In those same letters, Ferrysburg City Manager Craig Bessinger asked neighbors if they would be willing to volunteer to clean up the park.
Last week, Bessinger and Sgt. Jason Kik of the Ottawa County Sheriff’s Office toured the South Holiday Hills property after a presentation by Grand Haven resident Mischelle Julien, a landscape restoration professional, at the City Council’s meeting on Sept. 18. She showed pictures of garbage, old tree stands, forts, household materials, brush and grass clippings littering the park.
Bobbie Twa, wife of City Councilman J. Patrick Twa, requested the presentation.
Following the presentation, council members asked Kik to walk the grounds. He did so last Tuesday.
RELATED: See photos from a walk through the park at the Tribune’s Gallery of Week, coming Monday evening to grandhaventribune.com.
As of Friday, both Bessinger and Kik said the property looks much improved.
“A lot of the materials that were identified in that presentation were taken out,” Bessinger said.
Bessinger said he has asked the city’s public works crew to start inspecting the property on a regular basis.
Kik said he will provide a report at Monday's City Council meeting.
“I can see (the neighbors) have definitely put a great deal of effort into cleaning up the property that the city owns,” Kik said. “As of right now, no citations have been issued. The people I saw out there (cleaning up) were people who volunteered at the meeting to do so, and they followed through on it, which we appreciated — and I think the city does, as well. It's a vast improvement from what I saw about 10 days ago.”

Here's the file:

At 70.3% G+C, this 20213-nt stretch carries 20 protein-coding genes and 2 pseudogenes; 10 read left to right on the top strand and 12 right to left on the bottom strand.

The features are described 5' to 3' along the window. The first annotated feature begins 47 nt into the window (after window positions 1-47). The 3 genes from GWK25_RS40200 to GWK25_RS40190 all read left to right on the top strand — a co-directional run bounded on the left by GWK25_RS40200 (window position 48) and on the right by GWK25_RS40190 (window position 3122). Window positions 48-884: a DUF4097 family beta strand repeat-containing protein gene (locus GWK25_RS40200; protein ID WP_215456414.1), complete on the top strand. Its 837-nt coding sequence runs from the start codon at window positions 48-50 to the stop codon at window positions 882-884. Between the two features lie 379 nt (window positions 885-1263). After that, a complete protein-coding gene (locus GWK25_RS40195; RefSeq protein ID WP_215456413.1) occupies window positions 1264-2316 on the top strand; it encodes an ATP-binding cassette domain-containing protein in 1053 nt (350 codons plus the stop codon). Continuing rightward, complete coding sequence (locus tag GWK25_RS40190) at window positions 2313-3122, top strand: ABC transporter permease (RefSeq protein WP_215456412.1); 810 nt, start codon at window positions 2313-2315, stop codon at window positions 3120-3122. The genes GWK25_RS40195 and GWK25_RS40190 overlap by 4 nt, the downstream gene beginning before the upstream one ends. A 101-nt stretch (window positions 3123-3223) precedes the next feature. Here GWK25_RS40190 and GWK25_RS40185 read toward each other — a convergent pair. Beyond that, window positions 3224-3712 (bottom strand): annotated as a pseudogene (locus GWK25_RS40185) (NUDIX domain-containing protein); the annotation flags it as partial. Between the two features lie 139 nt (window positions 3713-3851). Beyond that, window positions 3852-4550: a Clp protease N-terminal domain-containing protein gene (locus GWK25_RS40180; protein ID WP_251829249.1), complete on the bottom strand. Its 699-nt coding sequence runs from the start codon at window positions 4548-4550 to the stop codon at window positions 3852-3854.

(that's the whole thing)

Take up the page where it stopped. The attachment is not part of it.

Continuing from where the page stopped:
Much of the election season chaos seems to be swirling around the Ferrysburg Nature Preserve. Neighbors, and City Councilwoman and mayoral candidate Regina Sjoberg, strongly support keeping the park as-is.
The other candidate for mayor, Councilwoman Rebecca Hopp, is not as passionate about the park. She has questioned in the past if the property should be considered a park.
Supporters of those candidates have been taking jabs at each other over the park leading up to the Nov. 7 election.
Lisa Royce, a strong supporter of the park, questions the timing of Julien’s presentation and the letters from the city manager.
“Why now?” she asked, adding that some of the debris had been there since the neighborhood was built in the early 1960s. “Here we are just trying to protect the park and we have City Council people trying to give the park a black eye. My grandfather always told me, 'Can't fight City Hall.' Now I know why — because they retaliate.”
Royce said several neighbors spent a couple of hours Monday evening cleaning the park. They pulled out chunks of concrete, railroad ties which had been used to build a fire pit and construction lumber.
“For a 40-acre parcel that hasn't been officially cleaned up in the 54-year history of this city, it was in amazingly good shape,” she said.
Most items will be recycled, Royce said, and none will be put in a dumpster or landfill.
“They were acting like it was a toxic waste site,” Royce said. “We got two small trailers of stuff out of there. It's never been cleaned up by the city. Why are you going to follow an ordinance now when you haven't done it for 50 years? It looks kind of suspicious to me.”
Tribune reporter Becky Vargo contributed to this report.